Intertextual play

Posted on December 5, 2005 by skjeldaa

I enjoyed political satire of Art Spiegelman’s work (the first 10 plates), which was easy to perceive offhandedly – and became even richer through its intertextual play with media images, poems and old comics. Hence the term comix. By starting the work with an “Etymolocial Vaudeville” that installed the falling shoe as an image of threat, and showed how the people on the lower floors of the house waited in vain for it to fall to the floor, I felt Spiegeman from the very onset was undermining/ critiquing the American government’s narrative of fear. This narrative pervades the work both as a theme and through its constant use of orange and red – the colors of alert. Spiegelman presents the 2004 presidential election with an image of a sky full of shoes – cowboy-boots for the Texan candidate whose campaign played on people’s fear of new terrorist attacks. Other images work similarly. In plate two, Spiegelman has become the ancient mariner of Coleridge’s poem, doomed forever to tell his story to anyone who will listen. However, in the original poem, the mariner is not an innocent victim. Lacking respect for life, he shot the albatross, thereby setting in motion a series of misfortunes against himself and his crew. The variation offered in this strip is that the albatross is the American eagle, merging with the unfortunate mariner Spiegelman through a rope around the neck. The two are linked through their actions and their fate.

In the same plate, Spiegelman and his wife suddenly turn into Hans and Fritz with burning towers on their heads, connecting the events of this plate with those of the comic strip “The Glorious Fourth of July”. In the latter, the expected threat (caused by ‘other kids’) to the grandfather and his reading of the Declaration of Independence is discovered and neutralized. Hans and Fritz, ‘the insiders’ armed with sticks of dynamite resembling the burning towers (this image is also used in plate 10), make use of the spectators’ focus on the perceived threat to blow them up. The real threat to the American nation does, in other words, come from within. The same message is communicated in another version in plate 7’s Upside Down World story, which read in juxtaposition with its predecessor (Plate III), criticizes the war-eager president of making use of simple moralistic tales to ‘turn the world on its head’ and justify the war on Iraq.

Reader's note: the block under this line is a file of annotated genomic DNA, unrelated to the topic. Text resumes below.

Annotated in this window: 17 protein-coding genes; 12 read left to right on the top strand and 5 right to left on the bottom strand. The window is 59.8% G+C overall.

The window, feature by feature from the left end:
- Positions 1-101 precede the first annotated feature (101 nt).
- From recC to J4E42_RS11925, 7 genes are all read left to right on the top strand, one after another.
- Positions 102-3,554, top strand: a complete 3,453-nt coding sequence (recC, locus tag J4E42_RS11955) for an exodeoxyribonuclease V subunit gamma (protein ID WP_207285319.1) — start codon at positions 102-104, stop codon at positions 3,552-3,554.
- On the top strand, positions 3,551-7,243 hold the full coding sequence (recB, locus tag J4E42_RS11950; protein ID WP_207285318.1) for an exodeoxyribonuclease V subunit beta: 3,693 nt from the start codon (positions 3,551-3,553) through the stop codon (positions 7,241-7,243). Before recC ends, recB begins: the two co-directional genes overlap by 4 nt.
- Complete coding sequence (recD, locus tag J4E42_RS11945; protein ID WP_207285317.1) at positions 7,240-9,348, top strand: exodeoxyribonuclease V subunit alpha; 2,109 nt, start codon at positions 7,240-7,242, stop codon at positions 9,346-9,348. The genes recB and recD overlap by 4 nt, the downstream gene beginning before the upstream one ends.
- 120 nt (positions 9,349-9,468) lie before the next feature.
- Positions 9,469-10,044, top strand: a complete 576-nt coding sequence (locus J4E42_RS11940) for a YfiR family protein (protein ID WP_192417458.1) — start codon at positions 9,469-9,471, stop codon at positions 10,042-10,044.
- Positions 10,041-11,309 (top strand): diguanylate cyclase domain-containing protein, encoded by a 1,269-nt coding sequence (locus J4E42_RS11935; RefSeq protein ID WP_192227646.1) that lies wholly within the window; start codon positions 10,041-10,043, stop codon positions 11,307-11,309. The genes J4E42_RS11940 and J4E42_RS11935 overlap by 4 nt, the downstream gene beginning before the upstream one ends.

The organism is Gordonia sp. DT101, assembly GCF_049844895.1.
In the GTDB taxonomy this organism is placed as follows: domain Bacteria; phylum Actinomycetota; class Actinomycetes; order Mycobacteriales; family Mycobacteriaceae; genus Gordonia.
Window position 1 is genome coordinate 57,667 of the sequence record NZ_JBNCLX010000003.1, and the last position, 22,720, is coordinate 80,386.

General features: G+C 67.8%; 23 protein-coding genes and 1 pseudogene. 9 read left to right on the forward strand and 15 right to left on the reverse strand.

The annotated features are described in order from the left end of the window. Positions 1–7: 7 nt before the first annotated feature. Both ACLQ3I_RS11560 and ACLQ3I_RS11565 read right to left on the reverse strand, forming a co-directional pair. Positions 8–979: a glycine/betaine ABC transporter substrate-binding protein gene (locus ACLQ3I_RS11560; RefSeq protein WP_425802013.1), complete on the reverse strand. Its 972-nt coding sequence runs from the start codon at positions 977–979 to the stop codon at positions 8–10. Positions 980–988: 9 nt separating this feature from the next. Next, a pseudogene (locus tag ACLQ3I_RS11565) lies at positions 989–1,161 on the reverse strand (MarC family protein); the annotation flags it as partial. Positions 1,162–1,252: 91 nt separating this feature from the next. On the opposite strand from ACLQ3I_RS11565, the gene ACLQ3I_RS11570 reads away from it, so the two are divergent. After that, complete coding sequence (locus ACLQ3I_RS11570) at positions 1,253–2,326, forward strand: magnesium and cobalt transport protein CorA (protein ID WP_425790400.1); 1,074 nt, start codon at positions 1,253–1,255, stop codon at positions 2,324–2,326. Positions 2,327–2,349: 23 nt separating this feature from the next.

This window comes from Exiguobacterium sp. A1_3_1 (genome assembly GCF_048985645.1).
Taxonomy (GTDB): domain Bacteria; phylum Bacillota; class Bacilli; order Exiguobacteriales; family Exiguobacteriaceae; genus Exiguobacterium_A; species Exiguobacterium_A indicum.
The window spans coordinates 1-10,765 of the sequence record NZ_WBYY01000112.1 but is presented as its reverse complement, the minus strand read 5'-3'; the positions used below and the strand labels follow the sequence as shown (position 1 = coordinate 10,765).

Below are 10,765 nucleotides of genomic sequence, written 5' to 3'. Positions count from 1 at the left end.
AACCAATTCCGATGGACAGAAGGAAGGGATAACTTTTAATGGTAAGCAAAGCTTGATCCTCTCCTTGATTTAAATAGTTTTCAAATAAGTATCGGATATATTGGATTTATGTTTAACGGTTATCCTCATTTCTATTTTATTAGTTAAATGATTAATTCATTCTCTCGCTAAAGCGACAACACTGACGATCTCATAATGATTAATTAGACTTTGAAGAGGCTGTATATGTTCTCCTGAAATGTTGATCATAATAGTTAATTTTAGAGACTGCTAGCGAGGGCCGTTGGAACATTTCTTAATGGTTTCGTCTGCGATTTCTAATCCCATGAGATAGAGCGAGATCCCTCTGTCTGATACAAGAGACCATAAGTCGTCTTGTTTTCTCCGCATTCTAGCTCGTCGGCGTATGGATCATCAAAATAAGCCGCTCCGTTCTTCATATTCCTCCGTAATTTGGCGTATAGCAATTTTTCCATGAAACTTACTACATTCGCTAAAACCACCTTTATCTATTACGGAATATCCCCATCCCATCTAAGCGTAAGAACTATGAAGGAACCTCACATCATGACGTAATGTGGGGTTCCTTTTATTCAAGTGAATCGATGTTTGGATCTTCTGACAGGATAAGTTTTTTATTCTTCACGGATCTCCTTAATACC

The first time I read the book, I was puzzled by the mouse heads. Did they have any significance except resembling gas masks and displaying a sense of being small and insignificant in the face of big and threatening events? And why was mouse-Spiegelman carrying a small, red tower in plate 8? The interpretation of this image would have been impossible (to me) without Spiegelman’s description of his favorite comic strip, Krazy Kat, in which the malevolent mouse, Ignatz, regularly tosses a brick at the strip’s cat, and is in turn chased down and put to (a brick) jail by a bulldog in love with the cat. In Spiegelman’s comix, the Americans (in plate 10 several) are the mice, and after 9/11 what they toss against their adversary (Iraq) is the Twin Towers terrorist attack. (To put it very cynically, it could also be argued that there is a certain regularity in this attack, – if not in its means, then in its target.) This reading contrasts Spiegelman’s interpretation of the strip from 1936 (presented in “The Comic Supplement”), in which the mouse is the snake in the garden we must all learn to live with, and therefore probably not a representative of the American. But as the whole text plays with imagery, I don’t think one interpretation necessarily undermines the other.

Comparing “The Comic Supplement” with the extra material provided with Donnie Darko and Fight Club, I find the former superior because of its ability to enrich rather than restrict my reading of Spiegelman’s text. The inclusion of this explanatory historical survey, together with the old comic strips themselves, underline what seems to be one of Spiegelman’s points; that even – and perhaps especially – in times of tragedy and in the face of apocalyptic fear, we need a comic supplement. Irony cannot be dead.

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